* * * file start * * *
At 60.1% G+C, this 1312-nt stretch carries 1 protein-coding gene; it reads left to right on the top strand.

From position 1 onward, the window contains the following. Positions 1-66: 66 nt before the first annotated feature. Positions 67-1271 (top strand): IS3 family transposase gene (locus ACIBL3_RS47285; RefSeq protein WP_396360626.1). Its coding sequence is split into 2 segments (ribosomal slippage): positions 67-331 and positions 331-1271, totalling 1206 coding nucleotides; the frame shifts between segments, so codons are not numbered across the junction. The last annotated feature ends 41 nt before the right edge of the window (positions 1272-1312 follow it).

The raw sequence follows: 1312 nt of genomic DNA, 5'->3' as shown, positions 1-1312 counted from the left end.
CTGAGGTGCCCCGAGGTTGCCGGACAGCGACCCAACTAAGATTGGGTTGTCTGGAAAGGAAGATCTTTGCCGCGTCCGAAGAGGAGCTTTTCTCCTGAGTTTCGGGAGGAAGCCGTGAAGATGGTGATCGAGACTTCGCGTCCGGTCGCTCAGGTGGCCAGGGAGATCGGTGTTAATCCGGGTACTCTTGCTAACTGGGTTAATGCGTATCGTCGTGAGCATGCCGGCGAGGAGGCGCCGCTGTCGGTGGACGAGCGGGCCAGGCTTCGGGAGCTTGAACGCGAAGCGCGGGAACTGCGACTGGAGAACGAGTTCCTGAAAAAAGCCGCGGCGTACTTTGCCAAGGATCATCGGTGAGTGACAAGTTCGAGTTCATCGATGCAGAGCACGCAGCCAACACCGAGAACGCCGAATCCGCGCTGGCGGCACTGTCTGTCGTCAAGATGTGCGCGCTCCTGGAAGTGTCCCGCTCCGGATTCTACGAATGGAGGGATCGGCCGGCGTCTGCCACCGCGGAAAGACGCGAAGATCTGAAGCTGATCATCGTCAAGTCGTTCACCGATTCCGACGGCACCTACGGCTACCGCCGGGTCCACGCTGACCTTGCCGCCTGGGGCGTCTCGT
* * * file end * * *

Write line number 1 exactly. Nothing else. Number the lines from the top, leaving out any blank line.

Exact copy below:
At 60.1% G+C, this 1312-nt stretch carries 1 protein-coding gene; it reads left to right on the top strand.